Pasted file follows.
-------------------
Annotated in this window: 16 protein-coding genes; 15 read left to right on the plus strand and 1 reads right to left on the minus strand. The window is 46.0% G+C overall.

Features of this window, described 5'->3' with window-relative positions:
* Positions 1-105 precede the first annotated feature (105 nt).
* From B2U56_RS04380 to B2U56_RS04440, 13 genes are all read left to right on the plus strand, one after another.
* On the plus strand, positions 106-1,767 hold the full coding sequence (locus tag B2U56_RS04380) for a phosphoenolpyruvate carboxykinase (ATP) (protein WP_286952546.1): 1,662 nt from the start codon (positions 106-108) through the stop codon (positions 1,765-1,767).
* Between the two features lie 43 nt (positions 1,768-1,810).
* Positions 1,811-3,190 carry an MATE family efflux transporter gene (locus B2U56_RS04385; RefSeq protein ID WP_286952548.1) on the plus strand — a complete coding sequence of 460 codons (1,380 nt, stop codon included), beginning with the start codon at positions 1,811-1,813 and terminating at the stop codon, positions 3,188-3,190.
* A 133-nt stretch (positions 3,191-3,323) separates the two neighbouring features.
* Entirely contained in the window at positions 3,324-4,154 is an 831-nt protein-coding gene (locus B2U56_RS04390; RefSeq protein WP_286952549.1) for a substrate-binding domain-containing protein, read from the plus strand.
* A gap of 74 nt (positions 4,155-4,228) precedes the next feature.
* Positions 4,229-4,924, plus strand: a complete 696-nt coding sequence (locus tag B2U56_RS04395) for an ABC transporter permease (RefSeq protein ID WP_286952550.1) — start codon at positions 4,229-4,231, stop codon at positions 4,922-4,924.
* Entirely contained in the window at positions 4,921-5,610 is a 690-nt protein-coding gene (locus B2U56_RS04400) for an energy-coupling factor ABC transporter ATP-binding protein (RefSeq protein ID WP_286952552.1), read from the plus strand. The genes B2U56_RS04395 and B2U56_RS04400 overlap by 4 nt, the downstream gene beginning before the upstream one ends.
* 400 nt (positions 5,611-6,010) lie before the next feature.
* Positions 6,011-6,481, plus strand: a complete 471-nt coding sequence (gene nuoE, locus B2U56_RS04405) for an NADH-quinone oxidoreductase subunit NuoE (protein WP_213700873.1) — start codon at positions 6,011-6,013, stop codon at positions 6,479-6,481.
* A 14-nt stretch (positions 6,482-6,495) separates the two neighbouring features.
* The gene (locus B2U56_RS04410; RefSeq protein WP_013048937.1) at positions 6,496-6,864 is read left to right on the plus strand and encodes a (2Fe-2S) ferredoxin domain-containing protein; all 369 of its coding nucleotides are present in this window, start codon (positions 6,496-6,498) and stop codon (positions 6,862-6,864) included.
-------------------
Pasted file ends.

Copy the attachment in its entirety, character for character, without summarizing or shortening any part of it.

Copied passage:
Annotated in this window: 16 protein-coding genes; 15 read left to right on the plus strand and 1 reads right to left on the minus strand. The window is 46.0% G+C overall.

Features of this window, described 5'->3' with window-relative positions:
* Positions 1-105 precede the first annotated feature (105 nt).
* From B2U56_RS04380 to B2U56_RS04440, 13 genes are all read left to right on the plus strand, one after another.
* On the plus strand, positions 106-1,767 hold the full coding sequence (locus tag B2U56_RS04380) for a phosphoenolpyruvate carboxykinase (ATP) (protein WP_286952546.1): 1,662 nt from the start codon (positions 106-108) through the stop codon (positions 1,765-1,767).
* Between the two features lie 43 nt (positions 1,768-1,810).
* Positions 1,811-3,190 carry an MATE family efflux transporter gene (locus B2U56_RS04385; RefSeq protein ID WP_286952548.1) on the plus strand — a complete coding sequence of 460 codons (1,380 nt, stop codon included), beginning with the start codon at positions 1,811-1,813 and terminating at the stop codon, positions 3,188-3,190.
* A 133-nt stretch (positions 3,191-3,323) separates the two neighbouring features.
* Entirely contained in the window at positions 3,324-4,154 is an 831-nt protein-coding gene (locus B2U56_RS04390; RefSeq protein WP_286952549.1) for a substrate-binding domain-containing protein, read from the plus strand.
* A gap of 74 nt (positions 4,155-4,228) precedes the next feature.
* Positions 4,229-4,924, plus strand: a complete 696-nt coding sequence (locus tag B2U56_RS04395) for an ABC transporter permease (RefSeq protein ID WP_286952550.1) — start codon at positions 4,229-4,231, stop codon at positions 4,922-4,924.
* Entirely contained in the window at positions 4,921-5,610 is a 690-nt protein-coding gene (locus B2U56_RS04400) for an energy-coupling factor ABC transporter ATP-binding protein (RefSeq protein ID WP_286952552.1), read from the plus strand. The genes B2U56_RS04395 and B2U56_RS04400 overlap by 4 nt, the downstream gene beginning before the upstream one ends.
* 400 nt (positions 5,611-6,010) lie before the next feature.
* Positions 6,011-6,481, plus strand: a complete 471-nt coding sequence (gene nuoE, locus B2U56_RS04405) for an NADH-quinone oxidoreductase subunit NuoE (protein WP_213700873.1) — start codon at positions 6,011-6,013, stop codon at positions 6,479-6,481.
* A 14-nt stretch (positions 6,482-6,495) separates the two neighbouring features.
* The gene (locus B2U56_RS04410; RefSeq protein WP_013048937.1) at positions 6,496-6,864 is read left to right on the plus strand and encodes a (2Fe-2S) ferredoxin domain-containing protein; all 369 of its coding nucleotides are present in this window, start codon (positions 6,496-6,498) and stop codon (positions 6,862-6,864) included.